• Published on | Aug 28, 2017 | by Chris Osborn

Kermit on the JAIR 8080

After bringing home an IMSAI with a JAIR 8080 board from VCF West it didn't take long before I wanted to get it connected to something else. As always, my go-to communications program is Kermit.

Since the JAIR 8080 board is a little bit different than other S100 or CP/M computers, I wasn't sure if there would be support for the serial ports in Kermit already. After trying out a generic Kermit build I discovered that it was going to require actually modifying Kermit to add support for the JAIR 8080.

Digging through the sources it looked like the only other computer family that used the 8250 UART was Heathkit. That seemed like a good place to start so I added a "jair" conditional and went through the cpxhea.asm code and started enabling sections of code that looked like they should apply.

The code assembled fine, but would it work? I transferred the cpsker.hex and cpvjai.hex to one of the CP/M disk images on the SD card that the JAIR 8080 uses and used mload to combine them. When I started up Kermit it printed the initial banner and hung. I guess it wasn't going to be so simple.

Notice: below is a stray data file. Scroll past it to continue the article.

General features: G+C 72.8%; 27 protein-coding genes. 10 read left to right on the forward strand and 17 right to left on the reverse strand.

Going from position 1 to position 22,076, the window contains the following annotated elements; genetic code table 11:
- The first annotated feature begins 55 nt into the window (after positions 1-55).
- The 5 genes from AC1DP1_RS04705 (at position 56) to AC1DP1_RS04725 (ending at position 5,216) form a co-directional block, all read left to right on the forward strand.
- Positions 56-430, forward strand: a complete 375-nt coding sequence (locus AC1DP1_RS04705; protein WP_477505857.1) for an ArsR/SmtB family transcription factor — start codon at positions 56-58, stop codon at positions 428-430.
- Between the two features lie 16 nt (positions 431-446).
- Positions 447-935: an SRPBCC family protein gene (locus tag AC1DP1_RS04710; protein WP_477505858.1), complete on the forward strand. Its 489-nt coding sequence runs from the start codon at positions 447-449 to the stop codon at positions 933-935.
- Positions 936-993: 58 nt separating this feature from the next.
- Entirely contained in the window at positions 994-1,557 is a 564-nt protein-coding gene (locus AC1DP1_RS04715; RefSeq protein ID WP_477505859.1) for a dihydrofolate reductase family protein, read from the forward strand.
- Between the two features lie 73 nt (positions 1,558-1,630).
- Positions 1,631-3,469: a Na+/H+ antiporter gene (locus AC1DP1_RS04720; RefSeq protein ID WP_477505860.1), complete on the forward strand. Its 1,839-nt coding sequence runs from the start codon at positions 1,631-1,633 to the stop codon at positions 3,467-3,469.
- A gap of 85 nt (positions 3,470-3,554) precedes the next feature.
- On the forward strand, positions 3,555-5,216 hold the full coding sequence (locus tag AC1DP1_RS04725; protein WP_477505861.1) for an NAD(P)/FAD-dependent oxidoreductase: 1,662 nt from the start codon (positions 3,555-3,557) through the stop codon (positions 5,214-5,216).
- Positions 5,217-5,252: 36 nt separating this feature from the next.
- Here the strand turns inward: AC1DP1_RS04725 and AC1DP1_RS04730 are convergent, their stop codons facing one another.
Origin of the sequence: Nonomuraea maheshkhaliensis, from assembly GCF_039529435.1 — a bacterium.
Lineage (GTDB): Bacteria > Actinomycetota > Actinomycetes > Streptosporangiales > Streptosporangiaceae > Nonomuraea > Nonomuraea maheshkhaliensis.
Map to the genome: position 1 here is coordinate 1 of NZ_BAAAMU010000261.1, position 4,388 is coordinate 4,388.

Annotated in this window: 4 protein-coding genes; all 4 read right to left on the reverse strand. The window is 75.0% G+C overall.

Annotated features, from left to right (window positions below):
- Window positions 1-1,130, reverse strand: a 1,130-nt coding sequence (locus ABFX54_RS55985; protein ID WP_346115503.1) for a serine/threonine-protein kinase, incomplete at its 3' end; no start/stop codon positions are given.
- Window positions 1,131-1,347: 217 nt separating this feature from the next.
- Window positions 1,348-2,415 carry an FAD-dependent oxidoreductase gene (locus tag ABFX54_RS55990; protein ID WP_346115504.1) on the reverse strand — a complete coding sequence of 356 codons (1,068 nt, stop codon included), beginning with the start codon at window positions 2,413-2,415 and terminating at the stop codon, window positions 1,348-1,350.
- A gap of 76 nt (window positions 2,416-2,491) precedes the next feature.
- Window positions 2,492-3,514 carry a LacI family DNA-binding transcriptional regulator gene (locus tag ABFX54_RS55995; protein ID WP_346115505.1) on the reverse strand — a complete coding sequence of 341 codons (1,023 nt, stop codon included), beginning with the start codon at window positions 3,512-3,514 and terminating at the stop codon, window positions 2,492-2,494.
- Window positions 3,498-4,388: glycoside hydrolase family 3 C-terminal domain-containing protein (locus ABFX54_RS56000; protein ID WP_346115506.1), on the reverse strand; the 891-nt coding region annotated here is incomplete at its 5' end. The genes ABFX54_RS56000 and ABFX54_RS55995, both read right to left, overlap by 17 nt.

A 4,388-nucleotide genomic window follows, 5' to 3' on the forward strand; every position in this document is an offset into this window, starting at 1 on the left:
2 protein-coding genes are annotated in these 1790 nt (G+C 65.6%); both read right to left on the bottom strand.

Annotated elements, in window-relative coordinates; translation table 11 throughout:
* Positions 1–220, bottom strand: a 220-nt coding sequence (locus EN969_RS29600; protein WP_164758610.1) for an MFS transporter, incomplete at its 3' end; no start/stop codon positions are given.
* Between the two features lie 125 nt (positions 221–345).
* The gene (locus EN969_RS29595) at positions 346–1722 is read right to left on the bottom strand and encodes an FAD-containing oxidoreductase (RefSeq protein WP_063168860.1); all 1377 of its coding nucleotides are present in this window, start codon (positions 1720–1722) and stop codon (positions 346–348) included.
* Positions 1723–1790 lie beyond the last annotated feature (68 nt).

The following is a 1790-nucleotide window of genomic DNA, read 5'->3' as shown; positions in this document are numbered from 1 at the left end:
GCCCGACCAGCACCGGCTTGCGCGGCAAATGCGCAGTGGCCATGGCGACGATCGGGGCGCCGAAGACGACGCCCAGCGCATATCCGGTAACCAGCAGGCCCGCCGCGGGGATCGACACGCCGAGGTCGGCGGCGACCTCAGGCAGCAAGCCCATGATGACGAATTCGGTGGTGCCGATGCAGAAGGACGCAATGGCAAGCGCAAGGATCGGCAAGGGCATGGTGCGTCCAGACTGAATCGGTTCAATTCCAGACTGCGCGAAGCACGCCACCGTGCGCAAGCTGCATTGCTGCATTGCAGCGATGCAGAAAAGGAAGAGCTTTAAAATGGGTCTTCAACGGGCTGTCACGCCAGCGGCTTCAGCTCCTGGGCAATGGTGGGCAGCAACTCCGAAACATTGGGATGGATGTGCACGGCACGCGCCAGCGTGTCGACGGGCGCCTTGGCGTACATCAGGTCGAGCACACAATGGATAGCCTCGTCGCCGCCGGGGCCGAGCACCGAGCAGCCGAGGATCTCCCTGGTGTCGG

To try to figure out where things were going wrong I added some debug messages to print at various spots during initialization. This time when I fired it up it worked fine! I got to the Kermit command prompt and I could go online and communicate with the modem. That's great, but that doesn't help narrow down why the debug messages made it work.

Jeff Albrecht pointed me to the CP/M debugger DDT. I skimmed through the manual to see how breakpoints worked and started tracing through execution to see exactly where Kermit hangs. I was able to narrow it down to a single OUT instruction during the initialization in cpxhea.asm. I discovered that if I added a NOP to shift the OUT instruction down by one byte then it worked fine! I also could remove a byte from somewhere else to shift the OUT instruction up by one byte and that worked too!

Seeking an expert on the situation I got in contact with Josh Bensadon, the creator of the JAIR 8080. He patiently worked with me while I explained what I was doing and tried to repeat the problem on his system. Everything worked fine for him and at that point he told me that there had been some corrections made to the early versions of the board to fix a few problems. After sending him pictures of my board he quickly identified that one of the fixes had not been made to it.

I soldered the two missing jumpers in place and fired up Kermit again. This time the version that used to hang worked perfectly!

I've put my changes up on Github along with a Makefile to make it easier to assemble using my LASM compatible cross-assembler.

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